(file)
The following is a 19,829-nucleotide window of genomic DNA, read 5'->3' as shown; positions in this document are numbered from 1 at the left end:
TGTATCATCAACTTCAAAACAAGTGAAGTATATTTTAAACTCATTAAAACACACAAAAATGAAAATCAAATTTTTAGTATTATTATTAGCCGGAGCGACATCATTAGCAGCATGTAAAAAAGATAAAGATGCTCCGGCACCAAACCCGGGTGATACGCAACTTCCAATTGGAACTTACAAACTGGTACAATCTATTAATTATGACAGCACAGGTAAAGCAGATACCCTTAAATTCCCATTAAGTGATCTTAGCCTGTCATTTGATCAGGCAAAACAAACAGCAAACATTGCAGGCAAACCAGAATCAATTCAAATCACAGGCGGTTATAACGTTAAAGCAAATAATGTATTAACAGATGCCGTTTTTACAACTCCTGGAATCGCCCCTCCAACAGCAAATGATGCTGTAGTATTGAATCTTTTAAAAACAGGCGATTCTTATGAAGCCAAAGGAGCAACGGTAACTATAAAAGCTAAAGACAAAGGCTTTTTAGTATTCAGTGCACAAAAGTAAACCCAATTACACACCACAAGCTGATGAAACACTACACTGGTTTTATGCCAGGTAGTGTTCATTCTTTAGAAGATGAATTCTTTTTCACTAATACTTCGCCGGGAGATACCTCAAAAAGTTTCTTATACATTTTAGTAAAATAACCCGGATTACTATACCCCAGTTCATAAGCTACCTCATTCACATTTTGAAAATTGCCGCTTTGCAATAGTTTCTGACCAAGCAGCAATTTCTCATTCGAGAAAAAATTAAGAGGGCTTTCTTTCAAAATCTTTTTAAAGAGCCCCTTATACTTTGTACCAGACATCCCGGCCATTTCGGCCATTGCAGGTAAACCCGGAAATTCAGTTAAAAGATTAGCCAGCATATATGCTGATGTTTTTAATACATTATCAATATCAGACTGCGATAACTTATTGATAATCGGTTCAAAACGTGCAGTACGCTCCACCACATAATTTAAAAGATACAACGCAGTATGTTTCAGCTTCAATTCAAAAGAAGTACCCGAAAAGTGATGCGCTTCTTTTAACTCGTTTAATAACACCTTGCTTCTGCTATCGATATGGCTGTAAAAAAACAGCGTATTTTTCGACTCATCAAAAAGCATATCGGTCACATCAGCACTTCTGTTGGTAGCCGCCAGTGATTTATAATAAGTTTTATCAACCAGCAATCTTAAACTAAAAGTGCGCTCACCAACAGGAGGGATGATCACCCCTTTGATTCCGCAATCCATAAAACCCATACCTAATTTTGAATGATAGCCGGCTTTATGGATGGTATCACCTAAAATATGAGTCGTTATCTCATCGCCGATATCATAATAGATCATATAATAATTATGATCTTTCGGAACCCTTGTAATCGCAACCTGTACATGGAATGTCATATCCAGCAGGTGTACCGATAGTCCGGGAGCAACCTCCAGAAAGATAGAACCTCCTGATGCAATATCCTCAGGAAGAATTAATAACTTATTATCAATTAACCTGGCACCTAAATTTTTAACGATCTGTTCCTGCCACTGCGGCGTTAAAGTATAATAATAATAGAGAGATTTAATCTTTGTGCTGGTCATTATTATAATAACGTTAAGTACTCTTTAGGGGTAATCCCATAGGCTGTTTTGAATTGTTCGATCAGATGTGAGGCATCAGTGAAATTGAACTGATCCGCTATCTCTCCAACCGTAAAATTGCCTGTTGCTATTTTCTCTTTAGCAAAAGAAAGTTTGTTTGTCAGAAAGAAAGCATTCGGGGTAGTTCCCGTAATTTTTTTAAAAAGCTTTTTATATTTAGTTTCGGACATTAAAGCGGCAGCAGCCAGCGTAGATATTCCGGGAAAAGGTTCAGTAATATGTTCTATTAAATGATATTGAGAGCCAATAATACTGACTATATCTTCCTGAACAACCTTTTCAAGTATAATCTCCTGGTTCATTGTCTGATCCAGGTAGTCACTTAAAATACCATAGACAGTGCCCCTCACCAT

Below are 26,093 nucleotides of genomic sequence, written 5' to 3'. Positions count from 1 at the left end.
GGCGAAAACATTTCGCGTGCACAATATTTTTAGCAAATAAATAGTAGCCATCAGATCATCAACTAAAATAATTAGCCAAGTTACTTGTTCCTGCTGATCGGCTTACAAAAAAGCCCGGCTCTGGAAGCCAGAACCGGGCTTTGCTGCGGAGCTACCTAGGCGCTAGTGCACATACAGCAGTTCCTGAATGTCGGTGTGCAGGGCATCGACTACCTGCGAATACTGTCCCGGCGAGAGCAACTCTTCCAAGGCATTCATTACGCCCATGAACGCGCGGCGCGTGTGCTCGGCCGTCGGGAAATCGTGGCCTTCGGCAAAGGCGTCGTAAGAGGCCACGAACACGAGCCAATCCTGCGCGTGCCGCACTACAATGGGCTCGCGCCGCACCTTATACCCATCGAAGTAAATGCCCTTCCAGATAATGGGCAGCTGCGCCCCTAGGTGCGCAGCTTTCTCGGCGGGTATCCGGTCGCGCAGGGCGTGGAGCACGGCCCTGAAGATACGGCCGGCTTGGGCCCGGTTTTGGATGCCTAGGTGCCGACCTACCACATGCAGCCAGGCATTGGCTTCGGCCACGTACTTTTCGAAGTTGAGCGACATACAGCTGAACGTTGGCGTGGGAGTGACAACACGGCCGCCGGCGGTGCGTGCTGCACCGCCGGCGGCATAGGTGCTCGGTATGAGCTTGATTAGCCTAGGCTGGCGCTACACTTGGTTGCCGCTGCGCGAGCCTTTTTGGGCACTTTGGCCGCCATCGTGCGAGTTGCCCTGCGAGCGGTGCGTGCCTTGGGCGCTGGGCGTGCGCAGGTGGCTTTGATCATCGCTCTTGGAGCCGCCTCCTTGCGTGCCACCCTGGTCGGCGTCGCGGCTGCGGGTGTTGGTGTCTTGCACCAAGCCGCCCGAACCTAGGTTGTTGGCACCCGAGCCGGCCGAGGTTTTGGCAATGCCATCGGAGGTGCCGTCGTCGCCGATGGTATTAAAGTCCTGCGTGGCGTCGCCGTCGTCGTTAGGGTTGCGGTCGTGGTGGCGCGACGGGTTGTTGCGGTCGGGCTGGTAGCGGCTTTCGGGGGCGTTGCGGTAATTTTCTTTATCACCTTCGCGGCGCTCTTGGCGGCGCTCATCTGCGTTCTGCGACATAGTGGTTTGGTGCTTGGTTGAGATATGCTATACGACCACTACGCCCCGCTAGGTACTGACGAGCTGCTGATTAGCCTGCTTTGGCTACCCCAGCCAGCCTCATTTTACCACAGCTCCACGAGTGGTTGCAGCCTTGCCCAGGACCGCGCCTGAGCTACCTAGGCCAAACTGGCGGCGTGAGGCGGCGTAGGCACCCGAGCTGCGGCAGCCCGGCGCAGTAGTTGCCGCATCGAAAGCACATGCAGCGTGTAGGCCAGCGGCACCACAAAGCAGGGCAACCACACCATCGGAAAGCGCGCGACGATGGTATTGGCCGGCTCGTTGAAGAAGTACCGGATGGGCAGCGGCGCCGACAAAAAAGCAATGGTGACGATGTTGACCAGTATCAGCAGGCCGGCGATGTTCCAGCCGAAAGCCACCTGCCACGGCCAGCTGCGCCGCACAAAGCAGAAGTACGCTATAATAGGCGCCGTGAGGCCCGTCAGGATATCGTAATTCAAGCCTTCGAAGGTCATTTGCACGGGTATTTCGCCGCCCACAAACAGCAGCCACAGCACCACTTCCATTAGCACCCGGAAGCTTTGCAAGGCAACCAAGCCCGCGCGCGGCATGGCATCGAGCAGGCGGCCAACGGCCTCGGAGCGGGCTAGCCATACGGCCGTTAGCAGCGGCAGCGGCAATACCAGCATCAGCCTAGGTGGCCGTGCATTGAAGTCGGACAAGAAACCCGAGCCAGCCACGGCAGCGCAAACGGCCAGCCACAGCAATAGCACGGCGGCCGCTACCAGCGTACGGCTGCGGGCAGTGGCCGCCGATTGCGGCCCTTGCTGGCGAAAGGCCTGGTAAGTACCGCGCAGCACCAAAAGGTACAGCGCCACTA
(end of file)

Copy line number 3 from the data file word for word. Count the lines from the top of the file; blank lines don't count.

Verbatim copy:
Below are 26,093 nucleotides of genomic sequence, written 5' to 3'. Positions count from 1 at the left end.